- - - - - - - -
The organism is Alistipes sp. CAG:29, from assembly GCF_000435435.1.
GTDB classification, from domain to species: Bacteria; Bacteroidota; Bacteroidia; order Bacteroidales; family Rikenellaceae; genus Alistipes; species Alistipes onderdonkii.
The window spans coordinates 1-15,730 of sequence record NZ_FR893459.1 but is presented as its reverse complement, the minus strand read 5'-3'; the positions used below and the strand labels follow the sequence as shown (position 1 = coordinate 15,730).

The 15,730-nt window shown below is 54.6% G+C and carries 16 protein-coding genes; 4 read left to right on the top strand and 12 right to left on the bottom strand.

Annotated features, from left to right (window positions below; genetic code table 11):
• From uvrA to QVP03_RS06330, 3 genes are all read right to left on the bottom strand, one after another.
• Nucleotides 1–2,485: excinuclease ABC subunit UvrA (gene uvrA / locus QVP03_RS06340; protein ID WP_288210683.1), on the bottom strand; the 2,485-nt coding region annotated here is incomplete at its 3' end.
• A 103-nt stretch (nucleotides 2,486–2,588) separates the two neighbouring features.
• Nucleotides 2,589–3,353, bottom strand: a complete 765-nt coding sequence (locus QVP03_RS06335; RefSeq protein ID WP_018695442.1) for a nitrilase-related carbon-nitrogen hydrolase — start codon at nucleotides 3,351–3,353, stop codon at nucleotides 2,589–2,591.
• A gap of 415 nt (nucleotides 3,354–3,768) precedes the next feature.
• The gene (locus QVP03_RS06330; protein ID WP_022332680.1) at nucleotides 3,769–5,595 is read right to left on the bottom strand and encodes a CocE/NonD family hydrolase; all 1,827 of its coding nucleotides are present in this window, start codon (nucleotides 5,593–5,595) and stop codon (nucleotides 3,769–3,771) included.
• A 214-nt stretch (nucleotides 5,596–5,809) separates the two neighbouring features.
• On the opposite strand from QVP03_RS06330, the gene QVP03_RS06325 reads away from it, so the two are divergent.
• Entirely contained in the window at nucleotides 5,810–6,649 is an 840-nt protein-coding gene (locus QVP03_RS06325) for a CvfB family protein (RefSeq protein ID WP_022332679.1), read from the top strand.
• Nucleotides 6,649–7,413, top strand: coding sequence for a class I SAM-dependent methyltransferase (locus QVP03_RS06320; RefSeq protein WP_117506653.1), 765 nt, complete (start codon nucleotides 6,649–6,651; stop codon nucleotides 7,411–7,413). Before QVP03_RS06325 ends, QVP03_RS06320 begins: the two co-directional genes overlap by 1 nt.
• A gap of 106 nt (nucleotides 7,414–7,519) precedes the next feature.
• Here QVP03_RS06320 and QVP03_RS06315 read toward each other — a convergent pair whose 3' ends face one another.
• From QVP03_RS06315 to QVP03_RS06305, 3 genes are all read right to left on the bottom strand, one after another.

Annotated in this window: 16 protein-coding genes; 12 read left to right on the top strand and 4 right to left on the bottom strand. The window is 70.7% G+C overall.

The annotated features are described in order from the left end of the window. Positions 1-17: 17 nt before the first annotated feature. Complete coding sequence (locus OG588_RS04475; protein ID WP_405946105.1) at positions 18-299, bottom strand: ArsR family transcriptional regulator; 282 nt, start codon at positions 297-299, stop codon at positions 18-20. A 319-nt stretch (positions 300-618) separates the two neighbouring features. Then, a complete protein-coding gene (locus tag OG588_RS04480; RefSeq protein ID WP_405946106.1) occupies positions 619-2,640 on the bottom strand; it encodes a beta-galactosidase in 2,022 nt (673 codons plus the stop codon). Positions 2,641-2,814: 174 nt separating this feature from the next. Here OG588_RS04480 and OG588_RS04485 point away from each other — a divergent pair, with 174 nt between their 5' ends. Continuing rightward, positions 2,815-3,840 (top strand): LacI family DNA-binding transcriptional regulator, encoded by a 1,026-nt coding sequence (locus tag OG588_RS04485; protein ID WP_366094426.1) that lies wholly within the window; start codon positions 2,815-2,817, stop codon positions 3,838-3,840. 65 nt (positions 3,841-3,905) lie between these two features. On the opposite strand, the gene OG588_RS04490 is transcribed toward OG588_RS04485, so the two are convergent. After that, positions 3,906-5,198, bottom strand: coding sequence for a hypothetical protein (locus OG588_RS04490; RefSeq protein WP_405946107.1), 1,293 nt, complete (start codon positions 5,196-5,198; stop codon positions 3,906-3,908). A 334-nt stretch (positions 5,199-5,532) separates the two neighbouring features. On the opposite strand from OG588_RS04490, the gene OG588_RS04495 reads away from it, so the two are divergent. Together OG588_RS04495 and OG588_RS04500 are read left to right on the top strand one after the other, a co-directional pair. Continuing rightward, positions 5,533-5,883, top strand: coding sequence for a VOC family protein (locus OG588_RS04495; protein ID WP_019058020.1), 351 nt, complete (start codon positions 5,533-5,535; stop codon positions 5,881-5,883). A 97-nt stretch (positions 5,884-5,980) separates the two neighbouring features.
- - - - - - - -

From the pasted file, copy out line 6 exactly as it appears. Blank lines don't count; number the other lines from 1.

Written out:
• From uvrA to QVP03_RS06330, 3 genes are all read right to left on the bottom strand, one after another.